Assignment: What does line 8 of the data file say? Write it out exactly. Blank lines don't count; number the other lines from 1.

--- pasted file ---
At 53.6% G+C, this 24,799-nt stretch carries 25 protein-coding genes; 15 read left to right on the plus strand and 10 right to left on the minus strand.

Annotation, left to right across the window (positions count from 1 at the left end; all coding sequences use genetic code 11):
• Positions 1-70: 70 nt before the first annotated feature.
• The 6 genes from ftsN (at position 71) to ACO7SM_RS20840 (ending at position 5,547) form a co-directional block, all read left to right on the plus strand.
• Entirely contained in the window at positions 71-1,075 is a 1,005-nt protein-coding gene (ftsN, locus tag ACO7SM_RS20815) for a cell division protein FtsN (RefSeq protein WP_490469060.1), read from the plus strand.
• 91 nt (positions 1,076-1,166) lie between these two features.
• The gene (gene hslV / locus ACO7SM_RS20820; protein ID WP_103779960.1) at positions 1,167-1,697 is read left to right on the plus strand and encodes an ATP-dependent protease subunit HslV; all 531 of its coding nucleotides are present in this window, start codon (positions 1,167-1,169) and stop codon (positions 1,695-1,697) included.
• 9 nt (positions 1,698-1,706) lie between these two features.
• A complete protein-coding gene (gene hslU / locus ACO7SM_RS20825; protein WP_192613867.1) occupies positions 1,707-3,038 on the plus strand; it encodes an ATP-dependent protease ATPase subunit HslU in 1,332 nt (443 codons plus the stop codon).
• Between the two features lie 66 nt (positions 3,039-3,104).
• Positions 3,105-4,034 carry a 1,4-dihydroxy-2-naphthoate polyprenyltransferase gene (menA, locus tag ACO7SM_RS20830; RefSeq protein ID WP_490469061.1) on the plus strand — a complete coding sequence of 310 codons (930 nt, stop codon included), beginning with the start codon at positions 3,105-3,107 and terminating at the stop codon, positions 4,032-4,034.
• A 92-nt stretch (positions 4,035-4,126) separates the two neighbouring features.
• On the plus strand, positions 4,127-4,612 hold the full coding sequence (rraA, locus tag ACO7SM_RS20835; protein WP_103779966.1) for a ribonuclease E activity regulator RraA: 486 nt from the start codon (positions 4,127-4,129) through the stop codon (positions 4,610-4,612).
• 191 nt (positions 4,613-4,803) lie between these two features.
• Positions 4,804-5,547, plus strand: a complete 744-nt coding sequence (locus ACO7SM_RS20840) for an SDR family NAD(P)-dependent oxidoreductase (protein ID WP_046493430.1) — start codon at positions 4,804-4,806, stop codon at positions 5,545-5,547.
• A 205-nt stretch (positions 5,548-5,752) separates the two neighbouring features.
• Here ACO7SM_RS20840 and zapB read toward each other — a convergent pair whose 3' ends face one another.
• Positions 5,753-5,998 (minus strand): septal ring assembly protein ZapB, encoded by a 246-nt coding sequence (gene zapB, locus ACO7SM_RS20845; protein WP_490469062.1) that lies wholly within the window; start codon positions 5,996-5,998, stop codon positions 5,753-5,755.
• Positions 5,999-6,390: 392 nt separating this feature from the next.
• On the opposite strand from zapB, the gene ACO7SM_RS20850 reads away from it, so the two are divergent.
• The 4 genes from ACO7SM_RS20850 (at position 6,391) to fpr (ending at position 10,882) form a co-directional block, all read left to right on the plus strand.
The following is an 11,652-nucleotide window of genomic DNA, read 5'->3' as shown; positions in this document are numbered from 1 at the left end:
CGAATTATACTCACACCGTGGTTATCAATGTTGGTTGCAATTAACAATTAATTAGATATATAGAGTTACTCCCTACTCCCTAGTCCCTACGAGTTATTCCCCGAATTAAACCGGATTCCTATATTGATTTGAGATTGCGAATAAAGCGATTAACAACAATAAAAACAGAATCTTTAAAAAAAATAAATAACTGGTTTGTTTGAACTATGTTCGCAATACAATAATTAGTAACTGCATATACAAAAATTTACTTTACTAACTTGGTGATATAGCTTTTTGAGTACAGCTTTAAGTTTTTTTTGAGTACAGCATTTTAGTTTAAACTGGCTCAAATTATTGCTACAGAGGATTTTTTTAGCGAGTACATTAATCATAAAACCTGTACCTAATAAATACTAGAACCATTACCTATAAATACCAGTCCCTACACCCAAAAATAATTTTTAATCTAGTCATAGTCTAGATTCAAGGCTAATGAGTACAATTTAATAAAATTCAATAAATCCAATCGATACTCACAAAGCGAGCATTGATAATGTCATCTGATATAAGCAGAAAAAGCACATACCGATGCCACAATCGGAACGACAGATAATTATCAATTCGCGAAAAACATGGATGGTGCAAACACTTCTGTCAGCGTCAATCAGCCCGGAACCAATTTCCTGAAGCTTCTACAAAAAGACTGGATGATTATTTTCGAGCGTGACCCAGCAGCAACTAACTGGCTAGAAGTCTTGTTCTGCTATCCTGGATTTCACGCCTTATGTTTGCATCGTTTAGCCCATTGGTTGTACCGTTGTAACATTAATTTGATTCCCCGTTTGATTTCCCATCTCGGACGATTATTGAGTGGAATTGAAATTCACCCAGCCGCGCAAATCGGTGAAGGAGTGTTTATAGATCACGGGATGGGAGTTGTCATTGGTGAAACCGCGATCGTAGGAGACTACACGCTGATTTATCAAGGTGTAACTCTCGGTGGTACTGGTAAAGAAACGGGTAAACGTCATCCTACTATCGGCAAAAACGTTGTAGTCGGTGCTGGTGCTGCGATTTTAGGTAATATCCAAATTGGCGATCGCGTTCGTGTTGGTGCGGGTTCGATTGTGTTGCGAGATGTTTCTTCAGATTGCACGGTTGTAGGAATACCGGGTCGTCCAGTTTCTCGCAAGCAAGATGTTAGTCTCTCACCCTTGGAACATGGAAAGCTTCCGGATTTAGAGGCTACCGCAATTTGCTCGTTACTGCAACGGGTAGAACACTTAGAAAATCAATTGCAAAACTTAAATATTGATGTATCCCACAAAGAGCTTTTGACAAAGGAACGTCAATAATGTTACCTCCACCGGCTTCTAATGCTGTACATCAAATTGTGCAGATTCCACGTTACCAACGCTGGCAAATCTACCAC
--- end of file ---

• 9 nt (positions 1,698-1,706) lie between these two features.